While the hard and fast link between caste and occupation is largely broken, caste as community remains.  One way you can see this is through the endless marriage websites that exist here, all providing matchmaking services to particular communities, like this one for Kumbhars.  If you are a Kumbhar man, there you can browse the profiles and smiling pictures of lady Consultants, Executives, and Sales Professionals, all Kumbhars.  And while more and more young people in their online profiles indicate “caste no bar” to marriage – i.e., they would marry outside their caste – today only about 10% of people here actually do that.

As an American I shouldn’t criticize.  In USA people rarely marry outside their own socio-economic class, though in the US today inter-racial marriages are at an all-time high.  But the hard part for me to understand is the arbitrariness of caste, to exclude people not because they are richer or poorer or have a different social experience from you, but because 100s of years ago their forebears were potters, while yours were weavers.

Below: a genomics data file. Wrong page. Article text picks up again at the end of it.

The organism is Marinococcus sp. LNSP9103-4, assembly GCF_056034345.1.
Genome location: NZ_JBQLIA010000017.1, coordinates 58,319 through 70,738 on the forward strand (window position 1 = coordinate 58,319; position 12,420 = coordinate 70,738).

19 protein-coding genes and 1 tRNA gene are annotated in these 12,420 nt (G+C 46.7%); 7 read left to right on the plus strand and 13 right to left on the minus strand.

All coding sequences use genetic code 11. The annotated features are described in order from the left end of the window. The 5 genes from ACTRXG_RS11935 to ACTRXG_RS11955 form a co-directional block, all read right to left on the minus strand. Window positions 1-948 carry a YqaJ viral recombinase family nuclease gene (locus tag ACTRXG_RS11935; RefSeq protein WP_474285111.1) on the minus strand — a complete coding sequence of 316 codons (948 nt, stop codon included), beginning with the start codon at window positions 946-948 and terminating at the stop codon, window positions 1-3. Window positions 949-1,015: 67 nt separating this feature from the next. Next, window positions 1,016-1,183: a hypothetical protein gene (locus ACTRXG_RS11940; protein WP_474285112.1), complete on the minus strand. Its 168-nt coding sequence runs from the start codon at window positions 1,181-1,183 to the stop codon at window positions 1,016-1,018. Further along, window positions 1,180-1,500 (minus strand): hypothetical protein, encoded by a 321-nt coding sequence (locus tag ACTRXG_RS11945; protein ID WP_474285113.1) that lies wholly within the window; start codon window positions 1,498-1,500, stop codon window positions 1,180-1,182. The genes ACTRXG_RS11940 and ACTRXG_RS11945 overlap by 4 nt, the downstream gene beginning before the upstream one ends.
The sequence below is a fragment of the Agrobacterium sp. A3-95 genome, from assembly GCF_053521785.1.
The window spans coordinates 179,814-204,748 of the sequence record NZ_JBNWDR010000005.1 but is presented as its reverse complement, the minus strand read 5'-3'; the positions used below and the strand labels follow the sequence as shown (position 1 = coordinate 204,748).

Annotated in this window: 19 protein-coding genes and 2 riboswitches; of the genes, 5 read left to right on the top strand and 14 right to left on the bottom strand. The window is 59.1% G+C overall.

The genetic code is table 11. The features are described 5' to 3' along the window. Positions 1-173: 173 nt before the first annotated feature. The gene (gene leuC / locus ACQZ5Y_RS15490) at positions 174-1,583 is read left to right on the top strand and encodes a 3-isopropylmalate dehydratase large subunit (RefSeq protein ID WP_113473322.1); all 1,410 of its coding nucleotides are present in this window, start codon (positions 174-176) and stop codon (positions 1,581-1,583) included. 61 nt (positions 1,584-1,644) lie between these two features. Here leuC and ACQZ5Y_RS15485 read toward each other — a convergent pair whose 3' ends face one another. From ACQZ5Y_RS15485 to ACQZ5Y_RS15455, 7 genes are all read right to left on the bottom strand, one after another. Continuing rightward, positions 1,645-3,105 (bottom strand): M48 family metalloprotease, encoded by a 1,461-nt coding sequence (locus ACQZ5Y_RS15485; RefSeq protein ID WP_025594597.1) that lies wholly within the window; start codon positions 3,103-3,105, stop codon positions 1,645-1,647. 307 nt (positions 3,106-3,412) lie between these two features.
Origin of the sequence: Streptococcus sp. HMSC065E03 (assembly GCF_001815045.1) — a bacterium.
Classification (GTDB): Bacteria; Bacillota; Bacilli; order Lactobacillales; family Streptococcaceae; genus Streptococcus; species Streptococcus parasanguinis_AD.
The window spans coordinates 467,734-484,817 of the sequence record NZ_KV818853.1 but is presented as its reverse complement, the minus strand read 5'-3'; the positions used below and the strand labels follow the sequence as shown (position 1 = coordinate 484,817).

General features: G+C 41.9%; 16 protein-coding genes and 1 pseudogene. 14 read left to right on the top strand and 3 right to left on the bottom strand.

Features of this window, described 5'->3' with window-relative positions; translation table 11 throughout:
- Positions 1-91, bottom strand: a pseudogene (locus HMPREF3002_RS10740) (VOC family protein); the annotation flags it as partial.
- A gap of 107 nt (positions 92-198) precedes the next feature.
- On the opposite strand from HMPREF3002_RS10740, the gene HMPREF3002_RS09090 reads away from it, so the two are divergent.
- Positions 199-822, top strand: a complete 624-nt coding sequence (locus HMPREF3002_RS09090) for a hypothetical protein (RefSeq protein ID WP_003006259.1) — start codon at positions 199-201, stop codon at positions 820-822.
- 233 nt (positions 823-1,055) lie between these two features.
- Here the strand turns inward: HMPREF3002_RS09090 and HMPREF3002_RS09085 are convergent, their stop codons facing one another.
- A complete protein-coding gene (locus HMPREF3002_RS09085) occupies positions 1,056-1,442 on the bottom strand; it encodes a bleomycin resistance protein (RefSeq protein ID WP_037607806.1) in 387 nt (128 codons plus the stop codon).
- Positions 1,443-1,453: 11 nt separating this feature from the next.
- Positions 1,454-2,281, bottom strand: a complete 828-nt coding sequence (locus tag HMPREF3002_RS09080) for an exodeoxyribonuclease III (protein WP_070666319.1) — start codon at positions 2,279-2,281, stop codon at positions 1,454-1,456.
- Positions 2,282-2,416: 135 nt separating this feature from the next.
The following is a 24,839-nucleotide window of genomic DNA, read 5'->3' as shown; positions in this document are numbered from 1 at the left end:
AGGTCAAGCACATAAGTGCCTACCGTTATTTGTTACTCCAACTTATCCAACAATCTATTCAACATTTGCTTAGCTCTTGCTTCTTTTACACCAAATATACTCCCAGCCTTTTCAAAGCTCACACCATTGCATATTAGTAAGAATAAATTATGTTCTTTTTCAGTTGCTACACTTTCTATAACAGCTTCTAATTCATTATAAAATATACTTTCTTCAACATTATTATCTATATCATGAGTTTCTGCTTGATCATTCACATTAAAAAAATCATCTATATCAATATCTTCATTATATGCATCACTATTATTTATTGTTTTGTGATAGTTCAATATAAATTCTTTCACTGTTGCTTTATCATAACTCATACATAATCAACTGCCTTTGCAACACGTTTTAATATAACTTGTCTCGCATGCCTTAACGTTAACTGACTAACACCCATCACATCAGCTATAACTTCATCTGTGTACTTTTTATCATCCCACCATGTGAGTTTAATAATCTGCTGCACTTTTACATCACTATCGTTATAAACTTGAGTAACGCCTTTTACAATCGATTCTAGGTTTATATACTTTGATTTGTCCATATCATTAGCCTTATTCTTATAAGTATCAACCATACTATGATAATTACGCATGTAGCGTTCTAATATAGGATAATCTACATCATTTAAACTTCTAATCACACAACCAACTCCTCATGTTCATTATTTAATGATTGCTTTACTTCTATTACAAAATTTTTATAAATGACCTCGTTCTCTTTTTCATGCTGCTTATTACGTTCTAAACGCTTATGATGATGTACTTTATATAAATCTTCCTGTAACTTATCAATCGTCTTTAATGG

When I first read these two articles on the same day, I spent some time pondering the question, how can the nation that sends a spacecraft to Mars also publically acknowledge and promote the idea of caste?  It’s no answer, but I found this observation, in Gods and Rockets: A Tale of Science in India, that offers some illumination:

“We are afraid that the thunder-storms might have an impact on the scheduled launch.” The Chairman of the Indian Space Research Organization, G. Madhavan Nair, was speaking to reporters in Tirupathi on the morning of May 5, 2005, as the countdown continued for the Polar Satellite Launch Vehicle, a 140-foot rocket loaded with two satellites. Still, he said, he remained optimistic that lift off would occur as planned at 10:19 am.

Nair had reason for confidence. Since 1993 the Polar Satellite Launch Vehicle, or PSLV, had been a success story of India’s space program. What’s more, earlier that morning Nair and more than a dozen other top space scientists had visited the Tirupati temple of Lord Venkateswara, where they laid a miniature prototype of the PSLV-C6 at the feet of the deity (a form of the sustainer-god Vishnu also known as Lord Balaji) and offered prayers for a successful mission.

Yes, send a vehicle to Mars by all means … but do not neglect to propitiate Lord Balaji before you go.  This is India in a nutshell.

Categories: Expat life